Repainting history

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A budding artist aims at

Mainstream media often criticizes social media due to the hazards it is associated with. They seem to be somewhat reluctant to emphasize its advantages. However, contemporary artistes who don’t make the grade and fail to receive the attention of mainstream media, try to find a way to promote themselves in these much criticized social media. It is surprising how social media community seems to embrace the talents of these artists, which is rejected by mainstream media.

Sithum Sudara Ranjithpriya, an artist adept at using paint to create live images on canvas, is one fine example on how artistic talent has been recognized by social media. He underscored that social media is an effective platform to promote an artist’s work free of charge. He admitted that his work received wide recognition soon after he published his work on Facebook support groups for artists and painters.’s quite fascinating to see how Sithum makes use of colors for painting portraits and figures where there’s little room for error. His paintings vary from sceneries to human figures. He gives prominence to historic themes in painting and has mastered his techniques enough to secure the liveliness of a portrait without failing to depict emotions through his work. 

Sithum, who recently turned 20, said that he mastered his painting skills observing his father’s work. His father, Ranmuthugala Ranjithpriya, is also a brilliant artist, who took up batik art as his profession. Ranjithpriya is also a talented cartoonist who contributed cartoon stories to several newspapers. Sithum’s alma mater was Yakkala Anura Maha Vidyalaya. Although his extraordinary talent in painting was recognized when he was very young, he said that he never felt the need to study art or drawing as a subject, because he knew that he couldn’t find a better teacher than his father to teach how to handle the paint brush.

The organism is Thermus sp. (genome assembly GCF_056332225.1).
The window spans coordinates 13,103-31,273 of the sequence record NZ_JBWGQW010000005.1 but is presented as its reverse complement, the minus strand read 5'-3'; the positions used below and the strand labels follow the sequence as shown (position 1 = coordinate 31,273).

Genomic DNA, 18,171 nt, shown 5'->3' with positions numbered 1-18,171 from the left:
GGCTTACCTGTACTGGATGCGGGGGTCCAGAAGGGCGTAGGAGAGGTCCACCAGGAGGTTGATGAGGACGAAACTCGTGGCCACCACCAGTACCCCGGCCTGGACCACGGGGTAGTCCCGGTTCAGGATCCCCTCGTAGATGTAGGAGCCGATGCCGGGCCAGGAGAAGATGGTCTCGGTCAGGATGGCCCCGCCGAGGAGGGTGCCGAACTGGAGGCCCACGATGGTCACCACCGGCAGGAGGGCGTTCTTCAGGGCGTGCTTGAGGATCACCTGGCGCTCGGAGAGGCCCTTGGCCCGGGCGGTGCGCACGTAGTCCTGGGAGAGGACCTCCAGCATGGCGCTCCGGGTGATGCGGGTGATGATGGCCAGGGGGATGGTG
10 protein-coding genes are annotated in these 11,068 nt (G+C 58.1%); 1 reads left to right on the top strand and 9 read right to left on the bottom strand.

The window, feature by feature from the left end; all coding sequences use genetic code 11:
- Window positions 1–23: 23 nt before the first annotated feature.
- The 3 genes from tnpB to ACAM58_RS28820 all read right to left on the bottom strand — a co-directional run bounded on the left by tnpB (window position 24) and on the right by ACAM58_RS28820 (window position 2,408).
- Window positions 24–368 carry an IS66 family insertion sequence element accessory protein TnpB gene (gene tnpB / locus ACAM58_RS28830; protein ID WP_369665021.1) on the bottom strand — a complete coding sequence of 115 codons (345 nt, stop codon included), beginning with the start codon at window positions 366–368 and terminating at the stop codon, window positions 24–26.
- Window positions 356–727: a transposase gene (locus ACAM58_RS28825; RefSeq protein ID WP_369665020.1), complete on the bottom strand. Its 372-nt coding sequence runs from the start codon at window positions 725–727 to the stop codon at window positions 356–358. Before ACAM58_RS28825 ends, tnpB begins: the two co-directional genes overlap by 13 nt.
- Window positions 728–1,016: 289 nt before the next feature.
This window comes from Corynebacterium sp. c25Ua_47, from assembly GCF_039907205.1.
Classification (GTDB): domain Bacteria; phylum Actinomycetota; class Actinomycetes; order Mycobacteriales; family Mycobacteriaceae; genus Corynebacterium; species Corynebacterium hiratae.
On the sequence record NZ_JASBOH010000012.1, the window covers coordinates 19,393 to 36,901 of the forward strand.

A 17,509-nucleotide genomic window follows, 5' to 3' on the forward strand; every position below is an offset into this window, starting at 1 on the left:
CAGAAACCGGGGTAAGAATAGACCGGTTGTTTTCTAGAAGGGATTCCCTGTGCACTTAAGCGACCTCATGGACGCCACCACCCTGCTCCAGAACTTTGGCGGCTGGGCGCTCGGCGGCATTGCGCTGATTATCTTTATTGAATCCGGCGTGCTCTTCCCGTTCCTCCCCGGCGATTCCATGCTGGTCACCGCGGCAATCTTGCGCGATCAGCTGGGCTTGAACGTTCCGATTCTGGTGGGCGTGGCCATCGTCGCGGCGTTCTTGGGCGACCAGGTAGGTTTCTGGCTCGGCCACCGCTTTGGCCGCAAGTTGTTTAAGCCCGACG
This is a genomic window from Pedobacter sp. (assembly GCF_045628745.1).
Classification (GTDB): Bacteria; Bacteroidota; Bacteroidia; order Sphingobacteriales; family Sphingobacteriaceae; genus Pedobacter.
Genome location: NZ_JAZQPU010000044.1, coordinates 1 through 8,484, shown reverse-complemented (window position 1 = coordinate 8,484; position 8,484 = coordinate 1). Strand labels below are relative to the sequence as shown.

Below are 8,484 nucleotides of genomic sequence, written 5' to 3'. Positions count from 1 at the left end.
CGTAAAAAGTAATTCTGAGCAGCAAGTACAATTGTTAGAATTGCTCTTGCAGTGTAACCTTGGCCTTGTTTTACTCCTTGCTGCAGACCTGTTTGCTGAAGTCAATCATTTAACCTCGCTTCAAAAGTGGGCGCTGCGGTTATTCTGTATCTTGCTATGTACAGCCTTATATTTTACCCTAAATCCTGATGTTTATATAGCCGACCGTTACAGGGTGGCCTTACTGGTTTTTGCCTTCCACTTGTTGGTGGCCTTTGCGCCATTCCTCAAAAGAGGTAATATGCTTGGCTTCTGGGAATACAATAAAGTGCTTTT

Following in his father’s footsteps, Sithum also learnt the process of creating batik art at a very young age. When Sithum was just 17, his father let him take up the batik art business and make it profession. “Although I started helping my father out of curiosity and interest, today, batik designing is my main source of income,” Sithum said adding that batik designing helps him earn a reasonable income even though the industry is not well-established in the country.

Sithum believes that the batik art industry, if well established, is a great source of foreign revenue. Yet, he iterated that from what he has observed in the few years he has been involved in the batik industry, large scale businessmen in the industry deprive scale batik designers of their opportunities. “Our business doesn’t fail to make us a living. But, I don’t think we receive the due demand for our work,” he stressed.

He enjoys his profession as a batik designer. Yet, he says working with oil paint, water colors and poster colors bring him more joy. “I can’t express how happy I feel when I do a good job with my leisure time. Sometimes, while I draw, I deviate from my initial plan and add more detail and the end result surprises me,” he expressed his satisfaction in completing a drawing successfully. He added that if completely focused on the drawing, it takes him less than a day to finish a painting.

Among his work, illustrations depicting stories of Sigiriya Rock are exceptional. He gives prominence to minute details making the illustration come alive. When asked what helped him to envision these scenarios, Sithum said that he has done extensive research on the rock fortress. “I have loved Sigiriya, its frescos and the stories about it since I was a kid. Sigiriya fascinates me and this is the same reason I wanted to learn more about it.”

Sithum spent more than a month at the Sigiriya site because the information he gleaned from Mahavamsa and other written sources didn’t satiate his curiosity.

Sithum is more disposed to illustrating historic themes. “My next project is to gather information about Yapahuwa,” he said adding that the positive feedback received for his Sigiriya illustrations motivated him to do further research. He reiterated that his father is his guru who supported him in climbing the ladder.

Speaking further about the support he receives online, he mentioned local Facebook support groups like Art Gallery and Siththarunge Paradeesaya, especially created to support young painters. “Support and feedback received through these groups always encourage me,” he reflected while pointing out that these groups offer a platform where the strengths and weaknesses of products are discussed as well as criticized.

“I believe that these Facebook groups will be further strengthened and become more effective if the veterans in the field too can join. It will be for the benefit of all in the field,” he opined.  He added that he hasn’t noticed experienced professional artists sharing their knowledge much via online groups. “It’s not that there aren’t veterans who are willing to share knowledge. There are people who encourage us. But I believe this is not enough. Online support groups can be further organized and enhanced with the help of the veterans,” he said.

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